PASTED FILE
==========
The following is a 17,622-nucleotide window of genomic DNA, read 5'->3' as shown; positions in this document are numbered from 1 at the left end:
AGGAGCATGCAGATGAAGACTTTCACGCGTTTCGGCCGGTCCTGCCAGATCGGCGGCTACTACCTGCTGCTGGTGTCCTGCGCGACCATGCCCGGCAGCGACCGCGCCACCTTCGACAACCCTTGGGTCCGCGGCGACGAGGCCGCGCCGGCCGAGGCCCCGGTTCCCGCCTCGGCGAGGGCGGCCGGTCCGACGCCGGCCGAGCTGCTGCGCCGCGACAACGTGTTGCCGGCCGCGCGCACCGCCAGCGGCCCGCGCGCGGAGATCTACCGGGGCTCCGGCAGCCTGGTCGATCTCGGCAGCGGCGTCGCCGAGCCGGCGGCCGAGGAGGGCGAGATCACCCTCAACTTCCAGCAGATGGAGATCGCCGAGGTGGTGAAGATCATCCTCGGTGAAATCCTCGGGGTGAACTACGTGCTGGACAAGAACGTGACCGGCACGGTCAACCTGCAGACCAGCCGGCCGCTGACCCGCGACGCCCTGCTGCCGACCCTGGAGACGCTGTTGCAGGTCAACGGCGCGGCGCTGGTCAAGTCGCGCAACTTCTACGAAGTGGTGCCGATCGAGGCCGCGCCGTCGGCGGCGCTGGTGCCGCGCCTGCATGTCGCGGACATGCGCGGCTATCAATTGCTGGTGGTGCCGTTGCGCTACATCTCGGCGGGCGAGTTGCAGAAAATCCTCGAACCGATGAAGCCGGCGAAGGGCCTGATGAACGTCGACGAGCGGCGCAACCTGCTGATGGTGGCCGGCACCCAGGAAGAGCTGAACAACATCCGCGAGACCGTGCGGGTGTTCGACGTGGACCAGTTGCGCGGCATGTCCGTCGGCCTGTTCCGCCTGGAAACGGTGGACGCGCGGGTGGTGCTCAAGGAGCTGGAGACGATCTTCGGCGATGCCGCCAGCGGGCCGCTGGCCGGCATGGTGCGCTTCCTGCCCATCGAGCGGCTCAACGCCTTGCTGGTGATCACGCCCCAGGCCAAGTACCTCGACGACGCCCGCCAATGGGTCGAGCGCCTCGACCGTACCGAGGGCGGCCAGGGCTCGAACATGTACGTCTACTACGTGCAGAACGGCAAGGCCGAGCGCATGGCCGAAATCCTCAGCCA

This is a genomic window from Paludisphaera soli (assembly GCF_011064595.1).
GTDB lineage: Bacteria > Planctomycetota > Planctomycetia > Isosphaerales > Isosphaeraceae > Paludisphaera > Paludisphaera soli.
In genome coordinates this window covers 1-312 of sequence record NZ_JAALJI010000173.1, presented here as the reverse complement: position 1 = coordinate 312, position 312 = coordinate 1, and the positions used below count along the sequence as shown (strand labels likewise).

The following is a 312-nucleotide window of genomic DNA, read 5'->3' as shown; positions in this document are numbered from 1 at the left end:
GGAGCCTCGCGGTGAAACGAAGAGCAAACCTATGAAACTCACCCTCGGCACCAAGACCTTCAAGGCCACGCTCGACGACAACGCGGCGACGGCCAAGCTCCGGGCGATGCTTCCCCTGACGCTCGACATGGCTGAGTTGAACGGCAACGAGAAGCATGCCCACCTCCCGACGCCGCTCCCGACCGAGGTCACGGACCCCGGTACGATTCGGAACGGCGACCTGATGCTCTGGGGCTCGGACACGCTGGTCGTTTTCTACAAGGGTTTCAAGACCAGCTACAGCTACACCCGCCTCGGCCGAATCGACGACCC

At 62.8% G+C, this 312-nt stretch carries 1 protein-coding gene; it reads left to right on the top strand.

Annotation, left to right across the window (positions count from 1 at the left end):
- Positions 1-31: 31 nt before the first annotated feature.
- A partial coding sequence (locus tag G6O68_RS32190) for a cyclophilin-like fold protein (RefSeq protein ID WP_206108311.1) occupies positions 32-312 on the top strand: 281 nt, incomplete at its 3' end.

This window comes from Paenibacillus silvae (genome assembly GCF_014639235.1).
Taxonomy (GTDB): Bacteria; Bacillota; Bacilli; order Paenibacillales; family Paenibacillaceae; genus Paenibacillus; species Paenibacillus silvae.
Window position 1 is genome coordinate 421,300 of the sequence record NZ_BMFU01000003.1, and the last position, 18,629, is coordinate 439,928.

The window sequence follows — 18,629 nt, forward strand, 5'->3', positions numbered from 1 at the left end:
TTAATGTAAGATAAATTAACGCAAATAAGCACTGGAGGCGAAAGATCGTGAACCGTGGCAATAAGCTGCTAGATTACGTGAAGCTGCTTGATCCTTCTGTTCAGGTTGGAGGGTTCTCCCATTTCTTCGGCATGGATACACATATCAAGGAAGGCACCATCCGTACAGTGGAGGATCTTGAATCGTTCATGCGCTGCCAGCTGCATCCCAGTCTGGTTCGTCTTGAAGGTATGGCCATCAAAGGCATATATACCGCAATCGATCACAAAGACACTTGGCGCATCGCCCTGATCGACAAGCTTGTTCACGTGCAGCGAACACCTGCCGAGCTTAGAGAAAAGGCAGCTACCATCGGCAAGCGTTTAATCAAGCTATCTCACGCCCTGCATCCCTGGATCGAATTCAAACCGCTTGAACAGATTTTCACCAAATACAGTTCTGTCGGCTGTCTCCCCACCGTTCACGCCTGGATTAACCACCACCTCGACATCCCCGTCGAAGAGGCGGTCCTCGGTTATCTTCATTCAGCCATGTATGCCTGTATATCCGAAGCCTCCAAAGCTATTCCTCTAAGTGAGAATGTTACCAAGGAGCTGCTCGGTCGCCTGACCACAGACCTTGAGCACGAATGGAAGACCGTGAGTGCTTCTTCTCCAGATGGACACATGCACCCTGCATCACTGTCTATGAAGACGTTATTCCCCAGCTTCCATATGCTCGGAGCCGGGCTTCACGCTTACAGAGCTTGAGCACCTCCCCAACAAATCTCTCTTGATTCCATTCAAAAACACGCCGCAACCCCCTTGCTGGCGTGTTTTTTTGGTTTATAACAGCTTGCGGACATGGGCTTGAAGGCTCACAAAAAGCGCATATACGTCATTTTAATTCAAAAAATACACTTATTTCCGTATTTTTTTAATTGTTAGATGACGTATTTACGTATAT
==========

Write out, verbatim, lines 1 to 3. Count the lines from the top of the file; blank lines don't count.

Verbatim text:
The following is a 17,622-nucleotide window of genomic DNA, read 5'->3' as shown; positions in this document are numbered from 1 at the left end:
AGGAGCATGCAGATGAAGACTTTCACGCGTTTCGGCCGGTCCTGCCAGATCGGCGGCTACTACCTGCTGCTGGTGTCCTGCGCGACCATGCCCGGCAGCGACCGCGCCACCTTCGACAACCCTTGGGTCCGCGGCGACGAGGCCGCGCCGGCCGAGGCCCCGGTTCCCGCCTCGGCGAGGGCGGCCGGTCCGACGCCGGCCGAGCTGCTGCGCCGCGACAACGTGTTGCCGGCCGCGCGCACCGCCAGCGGCCCGCGCGCGGAGATCTACCGGGGCTCCGGCAGCCTGGTCGATCTCGGCAGCGGCGTCGCCGAGCCGGCGGCCGAGGAGGGCGAGATCACCCTCAACTTCCAGCAGATGGAGATCGCCGAGGTGGTGAAGATCATCCTCGGTGAAATCCTCGGGGTGAACTACGTGCTGGACAAGAACGTGACCGGCACGGTCAACCTGCAGACCAGCCGGCCGCTGACCCGCGACGCCCTGCTGCCGACCCTGGAGACGCTGTTGCAGGTCAACGGCGCGGCGCTGGTCAAGTCGCGCAACTTCTACGAAGTGGTGCCGATCGAGGCCGCGCCGTCGGCGGCGCTGGTGCCGCGCCTGCATGTCGCGGACATGCGCGGCTATCAATTGCTGGTGGTGCCGTTGCGCTACATCTCGGCGGGCGAGTTGCAGAAAATCCTCGAACCGATGAAGCCGGCGAAGGGCCTGATGAACGTCGACGAGCGGCGCAACCTGCTGATGGTGGCCGGCACCCAGGAAGAGCTGAACAACATCCGCGAGACCGTGCGGGTGTTCGACGTGGACCAGTTGCGCGGCATGTCCGTCGGCCTGTTCCGCCTGGAAACGGTGGACGCGCGGGTGGTGCTCAAGGAGCTGGAGACGATCTTCGGCGATGCCGCCAGCGGGCCGCTGGCCGGCATGGTGCGCTTCCTGCCCATCGAGCGGCTCAACGCCTTGCTGGTGATCACGCCCCAGGCCAAGTACCTCGACGACGCCCGCCAATGGGTCGAGCGCCTCGACCGTACCGAGGGCGGCCAGGGCTCGAACATGTACGTCTACTACGTGCAGAACGGCAAGGCCGAGCGCATGGCCGAAATCCTCAGCCA

This is a genomic window from Paludisphaera soli (assembly GCF_011064595.1).